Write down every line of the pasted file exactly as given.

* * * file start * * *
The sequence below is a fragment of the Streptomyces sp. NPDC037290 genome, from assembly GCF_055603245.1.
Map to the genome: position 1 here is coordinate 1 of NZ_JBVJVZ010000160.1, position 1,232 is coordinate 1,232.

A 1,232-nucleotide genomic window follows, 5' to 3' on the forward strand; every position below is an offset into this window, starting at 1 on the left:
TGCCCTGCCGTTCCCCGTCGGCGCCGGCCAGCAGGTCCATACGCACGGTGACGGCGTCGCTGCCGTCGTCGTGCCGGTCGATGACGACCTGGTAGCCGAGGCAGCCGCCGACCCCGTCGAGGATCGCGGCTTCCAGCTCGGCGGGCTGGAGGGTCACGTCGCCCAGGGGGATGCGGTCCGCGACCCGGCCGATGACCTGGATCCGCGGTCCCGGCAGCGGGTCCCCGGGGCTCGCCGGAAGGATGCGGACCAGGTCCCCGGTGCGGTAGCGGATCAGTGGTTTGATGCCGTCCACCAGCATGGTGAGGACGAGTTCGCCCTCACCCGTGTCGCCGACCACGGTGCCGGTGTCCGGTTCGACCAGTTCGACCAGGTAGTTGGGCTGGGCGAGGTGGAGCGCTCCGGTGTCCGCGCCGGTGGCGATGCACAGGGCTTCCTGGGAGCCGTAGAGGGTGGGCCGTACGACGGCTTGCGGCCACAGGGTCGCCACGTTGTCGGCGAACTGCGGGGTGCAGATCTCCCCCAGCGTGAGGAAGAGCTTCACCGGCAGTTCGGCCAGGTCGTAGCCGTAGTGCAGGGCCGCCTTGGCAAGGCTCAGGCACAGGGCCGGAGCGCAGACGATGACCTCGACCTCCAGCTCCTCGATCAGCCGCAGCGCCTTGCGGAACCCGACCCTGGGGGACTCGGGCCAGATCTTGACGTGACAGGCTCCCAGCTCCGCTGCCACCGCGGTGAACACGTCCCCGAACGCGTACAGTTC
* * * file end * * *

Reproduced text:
The sequence below is a fragment of the Streptomyces sp. NPDC037290 genome, from assembly GCF_055603245.1.
Map to the genome: position 1 here is coordinate 1 of NZ_JBVJVZ010000160.1, position 1,232 is coordinate 1,232.

A 1,232-nucleotide genomic window follows, 5' to 3' on the forward strand; every position below is an offset into this window, starting at 1 on the left:
TGCCCTGCCGTTCCCCGTCGGCGCCGGCCAGCAGGTCCATACGCACGGTGACGGCGTCGCTGCCGTCGTCGTGCCGGTCGATGACGACCTGGTAGCCGAGGCAGCCGCCGACCCCGTCGAGGATCGCGGCTTCCAGCTCGGCGGGCTGGAGGGTCACGTCGCCCAGGGGGATGCGGTCCGCGACCCGGCCGATGACCTGGATCCGCGGTCCCGGCAGCGGGTCCCCGGGGCTCGCCGGAAGGATGCGGACCAGGTCCCCGGTGCGGTAGCGGATCAGTGGTTTGATGCCGTCCACCAGCATGGTGAGGACGAGTTCGCCCTCACCCGTGTCGCCGACCACGGTGCCGGTGTCCGGTTCGACCAGTTCGACCAGGTAGTTGGGCTGGGCGAGGTGGAGCGCTCCGGTGTCCGCGCCGGTGGCGATGCACAGGGCTTCCTGGGAGCCGTAGAGGGTGGGCCGTACGACGGCTTGCGGCCACAGGGTCGCCACGTTGTCGGCGAACTGCGGGGTGCAGATCTCCCCCAGCGTGAGGAAGAGCTTCACCGGCAGTTCGGCCAGGTCGTAGCCGTAGTGCAGGGCCGCCTTGGCAAGGCTCAGGCACAGGGCCGGAGCGCAGACGATGACCTCGACCTCCAGCTCCTCGATCAGCCGCAGCGCCTTGCGGAACCCGACCCTGGGGGACTCGGGCCAGATCTTGACGTGACAGGCTCCCAGCTCCGCTGCCACCGCGGTGAACACGTCCCCGAACGCGTACAGTTC